The assessment of mortality resulting from the ingestion of spent lead shot by mallard wintering in South East England.

Author Street, M.
Citation Street, M. (1984). The assessment of mortality resulting from the ingestion of spent lead shot by mallard wintering in South East England. In: Actes del XV Congreso International de Fauna Cinegetica y Silvestre, Trujillo, España, 1981: 161-167. Estacion Biologica de Doñana, Federacion Española de Caza, Seville.

Abstract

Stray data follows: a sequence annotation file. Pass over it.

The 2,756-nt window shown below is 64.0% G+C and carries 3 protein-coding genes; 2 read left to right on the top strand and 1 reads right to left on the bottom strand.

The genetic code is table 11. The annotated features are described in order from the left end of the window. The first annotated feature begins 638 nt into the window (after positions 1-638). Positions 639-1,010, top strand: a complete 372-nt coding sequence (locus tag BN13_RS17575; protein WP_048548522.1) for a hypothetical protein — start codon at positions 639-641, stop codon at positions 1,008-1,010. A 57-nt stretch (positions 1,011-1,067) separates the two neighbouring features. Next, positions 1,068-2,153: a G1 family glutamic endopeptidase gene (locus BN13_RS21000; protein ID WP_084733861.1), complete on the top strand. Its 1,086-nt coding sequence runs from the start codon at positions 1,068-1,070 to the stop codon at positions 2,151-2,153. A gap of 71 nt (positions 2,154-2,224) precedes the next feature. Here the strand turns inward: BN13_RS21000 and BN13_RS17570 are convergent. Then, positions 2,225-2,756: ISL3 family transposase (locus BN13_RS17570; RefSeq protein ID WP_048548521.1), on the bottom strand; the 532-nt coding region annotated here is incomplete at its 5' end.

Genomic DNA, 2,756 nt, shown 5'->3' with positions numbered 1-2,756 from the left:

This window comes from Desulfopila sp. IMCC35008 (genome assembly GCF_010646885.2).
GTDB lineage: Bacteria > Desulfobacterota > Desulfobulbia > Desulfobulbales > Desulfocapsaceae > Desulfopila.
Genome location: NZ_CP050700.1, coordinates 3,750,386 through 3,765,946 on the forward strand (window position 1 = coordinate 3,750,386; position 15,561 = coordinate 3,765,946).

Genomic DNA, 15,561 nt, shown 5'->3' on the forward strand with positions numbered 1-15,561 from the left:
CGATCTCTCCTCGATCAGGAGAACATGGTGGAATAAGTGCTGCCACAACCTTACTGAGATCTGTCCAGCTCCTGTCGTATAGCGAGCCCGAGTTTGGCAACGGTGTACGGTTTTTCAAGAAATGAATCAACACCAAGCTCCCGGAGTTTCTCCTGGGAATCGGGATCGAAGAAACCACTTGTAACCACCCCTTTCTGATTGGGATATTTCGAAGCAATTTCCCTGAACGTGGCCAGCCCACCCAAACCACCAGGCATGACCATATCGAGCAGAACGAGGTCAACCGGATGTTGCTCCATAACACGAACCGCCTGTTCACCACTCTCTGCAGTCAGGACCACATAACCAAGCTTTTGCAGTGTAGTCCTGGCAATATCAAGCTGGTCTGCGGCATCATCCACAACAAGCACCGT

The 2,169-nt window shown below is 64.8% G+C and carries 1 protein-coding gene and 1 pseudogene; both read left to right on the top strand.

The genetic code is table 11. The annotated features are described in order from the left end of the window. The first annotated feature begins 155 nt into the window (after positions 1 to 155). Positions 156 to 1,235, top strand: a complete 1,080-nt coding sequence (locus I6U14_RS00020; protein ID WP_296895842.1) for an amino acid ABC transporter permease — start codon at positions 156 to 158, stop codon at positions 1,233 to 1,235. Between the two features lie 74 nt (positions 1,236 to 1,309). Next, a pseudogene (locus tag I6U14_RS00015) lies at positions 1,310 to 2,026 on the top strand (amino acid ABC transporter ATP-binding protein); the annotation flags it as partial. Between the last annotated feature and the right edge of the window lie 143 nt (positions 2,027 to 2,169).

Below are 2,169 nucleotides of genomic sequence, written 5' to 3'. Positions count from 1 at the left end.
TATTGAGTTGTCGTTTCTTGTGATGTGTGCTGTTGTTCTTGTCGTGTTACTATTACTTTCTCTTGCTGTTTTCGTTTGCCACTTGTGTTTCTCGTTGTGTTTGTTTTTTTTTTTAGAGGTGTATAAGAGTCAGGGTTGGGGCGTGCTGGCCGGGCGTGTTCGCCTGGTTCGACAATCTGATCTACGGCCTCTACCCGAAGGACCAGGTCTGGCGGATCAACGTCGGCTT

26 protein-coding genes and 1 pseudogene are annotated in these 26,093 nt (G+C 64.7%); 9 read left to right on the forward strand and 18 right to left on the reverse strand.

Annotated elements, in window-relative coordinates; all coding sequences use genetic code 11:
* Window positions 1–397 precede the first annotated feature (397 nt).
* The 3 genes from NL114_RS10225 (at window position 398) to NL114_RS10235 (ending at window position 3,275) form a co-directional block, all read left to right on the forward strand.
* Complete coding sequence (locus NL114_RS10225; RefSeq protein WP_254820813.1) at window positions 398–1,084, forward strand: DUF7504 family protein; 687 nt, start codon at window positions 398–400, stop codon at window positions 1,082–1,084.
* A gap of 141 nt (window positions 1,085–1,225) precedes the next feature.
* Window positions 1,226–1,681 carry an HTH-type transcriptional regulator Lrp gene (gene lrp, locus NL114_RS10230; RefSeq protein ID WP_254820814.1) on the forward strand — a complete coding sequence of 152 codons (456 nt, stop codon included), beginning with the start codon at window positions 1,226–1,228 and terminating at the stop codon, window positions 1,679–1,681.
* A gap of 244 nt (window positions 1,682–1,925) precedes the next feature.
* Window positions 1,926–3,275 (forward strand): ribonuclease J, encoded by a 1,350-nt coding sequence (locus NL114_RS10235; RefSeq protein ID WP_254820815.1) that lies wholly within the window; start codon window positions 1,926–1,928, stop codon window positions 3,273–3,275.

Ingestion of lead pellets has long been recognised as a cause of waterfowl mortalities. This paper investigates the extent of the problem in part of the United Kingdom. The examination of the guts of 578 Mallard from south east England showed a decline in pellet ingestion rate through the season and the level of pellet ingestion and estimated resulting mortality in this population is lower than that found by other workers in the U.K. This is thought to be a result of different availability of shot caused by differences in shooting intensity, availability of grit and depth of surface water in the different sites of sample collection. A simple equation which can be used to calculate the lead poisoning mortality over the hunting season is described. This takes into account the increased vulnerability of poisoned birds, the turnover of poisoned birds in the population, seasonal variations in the level of pellet ingestion and the differential mortality caused by the ingestion of different numbers of shot. This method of estimating mortality is applied to data from other investigations of lead ingestion by Mallard to allow comparison between sites and comparison with estimates derived using the method of Bellrose (1959). It is suggested that results of lead poisoning studies in waterfowl in other countries are not generally applicable to the U.K., that the problem in this country is not so severe as once thought, and that the mortality resulting from lead poisoning in this population of Mallard is much less significant than that resulting from shooting itself.

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